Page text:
Founder of Mind for Care, Kevin Shaw in Quest for Investors

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Founder of Mind for Care, Kevin Shaw in Quest for Investors

The most recent Census 2021 puts the estimated number of unpaid carers at 5 million in England and Wales. This, together with ONS Census data for Scotland and Northern Ireland, suggests that the number of unpaid carers across the UK is 5.7 million. This means that around 9% of people are providing unpaid care. Source

In this context, the story of Kevin Shaw presents a compelling case. Founder of Mind for Care, Kevin Shaw in his lonely quest for an investor to make carer support accessible for individuals and businesses. In March of 2021, when Kevin Shaw was combating the terrifying symptoms of Covid-19, his life had turned upside down as a carer for multiple individuals, including an 81-year-old relative with two types of dementia. The lockdowns compelled him to look for a means to provide remote care, but the available options were inadequate. He embarked on a voyage to create an app that would revolutionize caregiving for dementia patients and their overworked carers because he was determined to make a difference.

In this pursuit, Kevin withdrew his personal savings to fund the initial version of the Mind for Care app. He took the help of a freelancer coder on Upwork to design it, which helped him bring Terry (the 81-year-old) back home. The Mind for Care app installed on Terry’s phone helped Kevin to take remote care of Terry as his son never bothered to look back.  

Ever since Kevin can be taking care of his own family of his father with two-time brain strokes, and his mother who succumbed to extreme anxiety of managing Kevin’s elder brother with acute paranoia, who is also Kevin’s responsibility. The affair is not that grim as Kevin has to take Paddington out for a walk daily with the confidence he has on his app to be remotely in charge of all these people when he needs his me-time.

“Caregiving responsibilities are unpaid and super stressful,” sighs Kevin. “The helplessness of seeing aging people with cognitive issues such as dementia, paranoia, anxieties, is not a great experience.” He didn’t know what resources and support services were available to help. And, after a few months of juggling it all, he quit his last job of 13 years as a board-certified hypnotherapist. Kevin didn’t realize that he wasn’t alone in his dilemma: some choose to give up their careers due to caregiving responsibilities.

While continuing to take care of his vulnerable, Kevin continues to think of ways he can address the unmet needs of caregiving. He notices the size of the market and the incredible gap that presents an opportunity to mobilize support for caregivers. Kevin has no background in business and so he inclined toward the Longitude Prize 2023, which he couldn’t earn after 3 months of waiting. Kevin says, “While I am confident about what technology can do, I am seeking investors to recognize this and dive in with conviction.”

According to Carers UK, “It is clear from carers’ responses this year that the cost-of-living crisis has created unprecedented pressure, which has not only affected their finances but their health and well-being. In October 2022, we published a report – Heading for Crisis: Caught between Caring and Rising Costs – based on these findings. As well as finances, our State of Caring 2022 survey covered many other aspects of caring, from the impact of caring on health, to experiences of using support services, and the challenges of juggling work and care. We found that:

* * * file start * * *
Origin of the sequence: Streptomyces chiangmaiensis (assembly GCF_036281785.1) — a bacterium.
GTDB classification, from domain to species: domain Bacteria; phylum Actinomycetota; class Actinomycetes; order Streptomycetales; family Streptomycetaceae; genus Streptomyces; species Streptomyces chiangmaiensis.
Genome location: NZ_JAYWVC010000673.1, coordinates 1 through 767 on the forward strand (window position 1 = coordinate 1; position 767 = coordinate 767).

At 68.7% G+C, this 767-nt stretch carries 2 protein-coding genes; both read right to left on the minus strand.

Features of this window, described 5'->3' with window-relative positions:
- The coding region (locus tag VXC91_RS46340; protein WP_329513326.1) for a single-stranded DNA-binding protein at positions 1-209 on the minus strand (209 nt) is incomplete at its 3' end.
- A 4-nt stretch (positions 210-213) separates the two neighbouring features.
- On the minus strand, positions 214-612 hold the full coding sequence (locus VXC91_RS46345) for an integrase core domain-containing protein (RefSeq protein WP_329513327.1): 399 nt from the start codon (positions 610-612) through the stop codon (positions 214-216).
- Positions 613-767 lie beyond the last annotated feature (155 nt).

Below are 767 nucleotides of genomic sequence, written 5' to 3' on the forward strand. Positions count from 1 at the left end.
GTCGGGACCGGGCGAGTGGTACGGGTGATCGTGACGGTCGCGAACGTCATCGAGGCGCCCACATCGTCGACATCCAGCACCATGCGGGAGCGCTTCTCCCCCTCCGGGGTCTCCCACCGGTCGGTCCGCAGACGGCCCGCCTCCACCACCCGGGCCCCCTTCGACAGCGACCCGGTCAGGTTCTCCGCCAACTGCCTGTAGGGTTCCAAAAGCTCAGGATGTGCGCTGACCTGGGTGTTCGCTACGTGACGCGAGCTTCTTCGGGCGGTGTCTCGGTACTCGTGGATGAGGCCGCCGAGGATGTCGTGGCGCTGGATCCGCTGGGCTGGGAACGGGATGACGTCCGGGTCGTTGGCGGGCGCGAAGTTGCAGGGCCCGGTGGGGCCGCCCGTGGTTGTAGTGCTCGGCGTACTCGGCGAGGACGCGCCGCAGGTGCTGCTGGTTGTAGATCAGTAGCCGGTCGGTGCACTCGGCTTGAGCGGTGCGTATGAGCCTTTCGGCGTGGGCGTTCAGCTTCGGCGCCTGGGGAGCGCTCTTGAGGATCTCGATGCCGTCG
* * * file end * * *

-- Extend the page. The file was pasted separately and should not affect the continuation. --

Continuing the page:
• Many carers are facing serious difficulties in getting NHS treatment, with a third (34%) of those waiting for specialist treatment or assessment waiting for over a year. 

  • Two-thirds of those (67%) waiting for treatment said that waiting is having a negative impact on their physical or mental health. 

  • 41% of carers haven’t taken a break from their caring role in the last year.

  • Half of all carers (51%) took over a year to recognize their caring role, with over a third (36%) taking over three years to recognize themselves as a carer.

  • 75% of carers worry about continuing to juggle work and care going forward.

  • With many services being reduced or cut completely, carers are extremely worried about the future: 61% said they were uncertain about what practical support they might be able to access in the next 12 months.”

Kevin asserts that with an increase in global layoffs, the mental health of existing employees is the crucial cog in the wheel for productivity. Employers can also take advantage of what Mind for Care has to offer when it receives funding to execute the improved version. Besides those impacted by the uncertainty of layoffs, the primary benefit of remote caregiving is always an advantage for caregivers as they continue their employment without having to go on unpaid leaves.

While progress has been made, Kevin talks about difficulties in bringing Mind for Care to fruition. He says, “My team of devoted, time-donating programmers struggles to juggle multiple responsibilities, impeding the app’s development into a sophisticated technology that can redefine caregiving Additionally, it remains difficult to convince investors of the app’s potential to generate revenue. If we are going to ignore the opportunity now, it would be a pity to miss an ideal opportunity of impact, which is not only going to help those in the grip of cognitive issues, the primary caregivers, but also ourselves in the grip of cognitive issues when we wouldn’t like to lose our authonomy while expecting to be cared for.”

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